Triple-Negative Phenotype Boosts Prognostic Power of Traditional Staging
Incorporating receptor status could improve TNM staging prognostic accuracy for women with ductal breast carcinoma
- Date: 06 Dec 2013
- Author: Lynda Williams, Senior medwireNews Reporter
- Topic: Breast Cancer / Imaging, Diagnosis and Staging / Pathology/Molecular Biology
medwireNews: The tumour node metastasis (TNM) staging system for breast cancer should take into consideration the triple-negative Phenotype (TNP), US researchers believe.
The team found that adjusting for oestrogen receptor (ER), progesterone receptor (PR), and human Epidermal growth factor 2 (HER2) status during TNM staging significantly altered the prognosis of 1842 women with primary invasive ductal breast carcinoma.
Over a median of 4.3 years of follow-up, the survival of the 15.2% of women with TNP breast cancer was comparable to that of the women with non-TNP disease that was one stage higher, report Armando Giuliano, from Cedars-Sinai Medical Center in Los Angeles, California, and co-workers.
Thus, the 5-year overall survival for women with stage I TNP was similar to that of women with non-TNP stage II disease (92.2% vs. 93.4%), while stage II TNP matched stage III non-TNP (83.9% vs. 78.5%) and stage III TNP approached that of stage IV non-TNP (58.4% vs. 34.6%). For women with stage IV TNP tumours, the 5-year overall survival rate fell to 14.3%.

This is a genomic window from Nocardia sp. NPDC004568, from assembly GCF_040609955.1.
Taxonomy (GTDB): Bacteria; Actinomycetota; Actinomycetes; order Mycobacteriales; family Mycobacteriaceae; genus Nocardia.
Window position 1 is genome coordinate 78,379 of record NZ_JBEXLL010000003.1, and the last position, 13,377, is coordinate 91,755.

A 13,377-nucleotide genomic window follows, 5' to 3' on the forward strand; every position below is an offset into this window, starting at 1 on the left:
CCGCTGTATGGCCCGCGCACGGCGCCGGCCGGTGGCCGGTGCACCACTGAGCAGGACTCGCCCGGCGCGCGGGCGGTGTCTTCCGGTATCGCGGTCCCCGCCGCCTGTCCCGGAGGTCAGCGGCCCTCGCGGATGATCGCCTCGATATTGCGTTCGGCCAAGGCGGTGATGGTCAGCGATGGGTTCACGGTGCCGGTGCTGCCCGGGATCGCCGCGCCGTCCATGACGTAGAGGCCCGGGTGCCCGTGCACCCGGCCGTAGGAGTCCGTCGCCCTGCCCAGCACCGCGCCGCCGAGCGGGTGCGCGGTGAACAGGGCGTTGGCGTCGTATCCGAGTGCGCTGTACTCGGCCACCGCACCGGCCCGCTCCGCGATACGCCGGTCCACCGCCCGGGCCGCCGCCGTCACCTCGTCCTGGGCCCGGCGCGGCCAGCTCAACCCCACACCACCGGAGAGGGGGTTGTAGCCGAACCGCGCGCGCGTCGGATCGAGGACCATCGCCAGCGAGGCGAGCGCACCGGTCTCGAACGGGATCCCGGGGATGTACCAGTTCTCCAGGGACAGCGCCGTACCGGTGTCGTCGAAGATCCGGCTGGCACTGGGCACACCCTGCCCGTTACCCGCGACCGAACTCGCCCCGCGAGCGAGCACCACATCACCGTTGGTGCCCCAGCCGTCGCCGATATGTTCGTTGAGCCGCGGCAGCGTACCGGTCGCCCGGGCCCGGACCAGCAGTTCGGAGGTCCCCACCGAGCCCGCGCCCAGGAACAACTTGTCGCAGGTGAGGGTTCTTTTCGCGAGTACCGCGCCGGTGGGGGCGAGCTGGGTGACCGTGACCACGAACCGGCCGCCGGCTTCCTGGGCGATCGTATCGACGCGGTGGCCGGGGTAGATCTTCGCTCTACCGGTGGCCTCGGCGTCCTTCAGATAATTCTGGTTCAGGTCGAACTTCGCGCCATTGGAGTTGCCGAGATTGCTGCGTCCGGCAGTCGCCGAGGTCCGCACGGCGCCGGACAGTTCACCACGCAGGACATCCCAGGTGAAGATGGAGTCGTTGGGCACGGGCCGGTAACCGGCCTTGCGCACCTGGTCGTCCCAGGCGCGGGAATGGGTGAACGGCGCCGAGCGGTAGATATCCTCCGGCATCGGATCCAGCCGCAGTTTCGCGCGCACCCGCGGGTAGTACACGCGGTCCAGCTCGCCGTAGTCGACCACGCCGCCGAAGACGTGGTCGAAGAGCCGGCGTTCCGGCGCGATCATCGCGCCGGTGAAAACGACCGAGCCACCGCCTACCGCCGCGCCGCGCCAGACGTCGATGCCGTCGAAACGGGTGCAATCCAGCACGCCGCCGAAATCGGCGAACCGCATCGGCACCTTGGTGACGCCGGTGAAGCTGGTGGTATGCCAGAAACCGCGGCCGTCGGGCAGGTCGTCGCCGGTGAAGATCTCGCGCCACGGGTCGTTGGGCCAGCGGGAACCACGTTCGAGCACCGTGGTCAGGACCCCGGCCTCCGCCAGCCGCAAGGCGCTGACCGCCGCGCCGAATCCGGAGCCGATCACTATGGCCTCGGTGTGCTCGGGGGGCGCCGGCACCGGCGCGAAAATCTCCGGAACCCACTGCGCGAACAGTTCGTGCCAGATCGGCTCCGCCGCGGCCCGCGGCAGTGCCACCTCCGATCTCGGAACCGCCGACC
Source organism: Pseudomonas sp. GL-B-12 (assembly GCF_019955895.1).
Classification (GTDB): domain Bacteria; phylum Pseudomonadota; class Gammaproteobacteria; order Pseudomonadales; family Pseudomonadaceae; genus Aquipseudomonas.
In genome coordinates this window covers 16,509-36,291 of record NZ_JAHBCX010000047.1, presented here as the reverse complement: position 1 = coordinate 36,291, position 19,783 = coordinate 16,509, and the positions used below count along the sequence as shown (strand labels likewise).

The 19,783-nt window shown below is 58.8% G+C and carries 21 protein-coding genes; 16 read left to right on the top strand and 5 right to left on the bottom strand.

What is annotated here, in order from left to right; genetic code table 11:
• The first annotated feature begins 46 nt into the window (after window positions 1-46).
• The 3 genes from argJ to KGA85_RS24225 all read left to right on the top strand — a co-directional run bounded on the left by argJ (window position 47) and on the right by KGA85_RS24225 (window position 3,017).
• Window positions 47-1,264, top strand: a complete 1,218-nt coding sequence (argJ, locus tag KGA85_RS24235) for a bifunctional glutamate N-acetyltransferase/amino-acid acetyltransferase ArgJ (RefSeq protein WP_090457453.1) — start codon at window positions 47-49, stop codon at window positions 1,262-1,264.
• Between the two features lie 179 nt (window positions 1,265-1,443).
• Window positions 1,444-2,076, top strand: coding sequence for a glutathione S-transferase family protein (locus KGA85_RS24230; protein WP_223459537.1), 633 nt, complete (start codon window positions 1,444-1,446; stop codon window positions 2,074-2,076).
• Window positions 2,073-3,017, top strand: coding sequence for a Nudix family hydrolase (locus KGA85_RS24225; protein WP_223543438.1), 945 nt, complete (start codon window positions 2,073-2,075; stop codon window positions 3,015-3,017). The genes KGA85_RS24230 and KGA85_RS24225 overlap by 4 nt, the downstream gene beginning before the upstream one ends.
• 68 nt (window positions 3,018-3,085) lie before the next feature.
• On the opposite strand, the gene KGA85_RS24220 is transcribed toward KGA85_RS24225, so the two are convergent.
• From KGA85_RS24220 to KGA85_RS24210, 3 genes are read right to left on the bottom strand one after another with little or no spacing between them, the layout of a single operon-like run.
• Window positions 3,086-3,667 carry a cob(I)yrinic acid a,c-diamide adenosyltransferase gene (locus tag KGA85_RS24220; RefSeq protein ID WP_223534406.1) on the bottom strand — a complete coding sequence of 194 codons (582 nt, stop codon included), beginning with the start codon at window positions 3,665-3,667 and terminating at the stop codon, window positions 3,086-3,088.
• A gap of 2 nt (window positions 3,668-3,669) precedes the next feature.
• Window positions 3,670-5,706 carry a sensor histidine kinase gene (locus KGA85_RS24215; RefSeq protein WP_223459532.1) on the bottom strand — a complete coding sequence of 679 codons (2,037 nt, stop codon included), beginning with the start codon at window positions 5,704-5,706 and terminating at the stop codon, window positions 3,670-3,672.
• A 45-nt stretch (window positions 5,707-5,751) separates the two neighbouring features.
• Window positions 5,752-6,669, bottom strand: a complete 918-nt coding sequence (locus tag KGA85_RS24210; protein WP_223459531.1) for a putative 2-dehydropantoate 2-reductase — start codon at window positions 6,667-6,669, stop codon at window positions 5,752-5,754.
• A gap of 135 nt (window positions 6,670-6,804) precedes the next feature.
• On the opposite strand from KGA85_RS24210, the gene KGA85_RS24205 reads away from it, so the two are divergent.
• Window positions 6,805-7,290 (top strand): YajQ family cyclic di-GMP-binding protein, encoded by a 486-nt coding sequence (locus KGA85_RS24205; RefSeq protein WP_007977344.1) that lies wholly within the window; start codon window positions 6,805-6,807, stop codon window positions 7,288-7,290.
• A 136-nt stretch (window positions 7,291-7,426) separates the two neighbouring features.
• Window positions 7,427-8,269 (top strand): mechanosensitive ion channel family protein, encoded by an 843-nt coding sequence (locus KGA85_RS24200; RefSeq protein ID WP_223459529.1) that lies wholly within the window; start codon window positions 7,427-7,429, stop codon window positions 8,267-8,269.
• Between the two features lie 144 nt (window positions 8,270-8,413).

Adjusting the TNM staging system to upstage all patients with TNP breast cancer altered the TNM stage of around 15% of patients. Of note, the number of patients with stage I disease significantly decreased from 51.1% with TNM alone to 44.6% when including TNP, the researchers report in JAMA Surgery.
Moreover, multivariate analysis showed that age (hazard ratio [HR]=1.05), tumour (HR=1.59), node (HR=1.44), metastasis (HR=5.45), and TNP phenotype (HR=2.71) all significantly predicted 5-year overall survival. And the addition of TNP phenotype – also known as TNM-Biology (B) – to the staging system significantly improved its prognostic value.
“Stage reclassification that incorporates TNP status can be a first step in recognizing the importance of nonanatomic factors in the staging of breast cancer and could help clinicians provide better cancer care,” says the team.
“This study provides a preliminary proof of principle that the breast cancer staging system could be improved by the inclusion of biomarkers that complement TNM and are available worldwide.”
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